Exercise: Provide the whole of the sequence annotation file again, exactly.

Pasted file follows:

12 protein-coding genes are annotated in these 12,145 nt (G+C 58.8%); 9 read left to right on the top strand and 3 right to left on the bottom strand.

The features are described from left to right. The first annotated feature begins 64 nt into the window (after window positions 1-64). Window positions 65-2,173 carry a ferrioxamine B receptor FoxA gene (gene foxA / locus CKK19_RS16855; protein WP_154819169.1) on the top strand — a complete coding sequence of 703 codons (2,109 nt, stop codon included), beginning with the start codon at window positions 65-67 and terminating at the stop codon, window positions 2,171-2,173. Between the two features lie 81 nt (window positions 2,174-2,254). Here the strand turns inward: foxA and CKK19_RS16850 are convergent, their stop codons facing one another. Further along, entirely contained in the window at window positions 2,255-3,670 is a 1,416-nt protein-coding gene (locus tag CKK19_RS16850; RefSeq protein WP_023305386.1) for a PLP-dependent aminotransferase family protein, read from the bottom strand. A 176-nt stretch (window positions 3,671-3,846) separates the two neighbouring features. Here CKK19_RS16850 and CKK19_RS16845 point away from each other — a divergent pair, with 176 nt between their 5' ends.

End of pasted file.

12 protein-coding genes are annotated in these 12,145 nt (G+C 58.8%); 9 read left to right on the top strand and 3 right to left on the bottom strand.

The features are described from left to right. The first annotated feature begins 64 nt into the window (after window positions 1-64). Window positions 65-2,173 carry a ferrioxamine B receptor FoxA gene (gene foxA / locus CKK19_RS16855; protein WP_154819169.1) on the top strand — a complete coding sequence of 703 codons (2,109 nt, stop codon included), beginning with the start codon at window positions 65-67 and terminating at the stop codon, window positions 2,171-2,173. Between the two features lie 81 nt (window positions 2,174-2,254). Here the strand turns inward: foxA and CKK19_RS16850 are convergent, their stop codons facing one another. Further along, entirely contained in the window at window positions 2,255-3,670 is a 1,416-nt protein-coding gene (locus tag CKK19_RS16850; RefSeq protein WP_023305386.1) for a PLP-dependent aminotransferase family protein, read from the bottom strand. A 176-nt stretch (window positions 3,671-3,846) separates the two neighbouring features. Here CKK19_RS16850 and CKK19_RS16845 point away from each other — a divergent pair, with 176 nt between their 5' ends.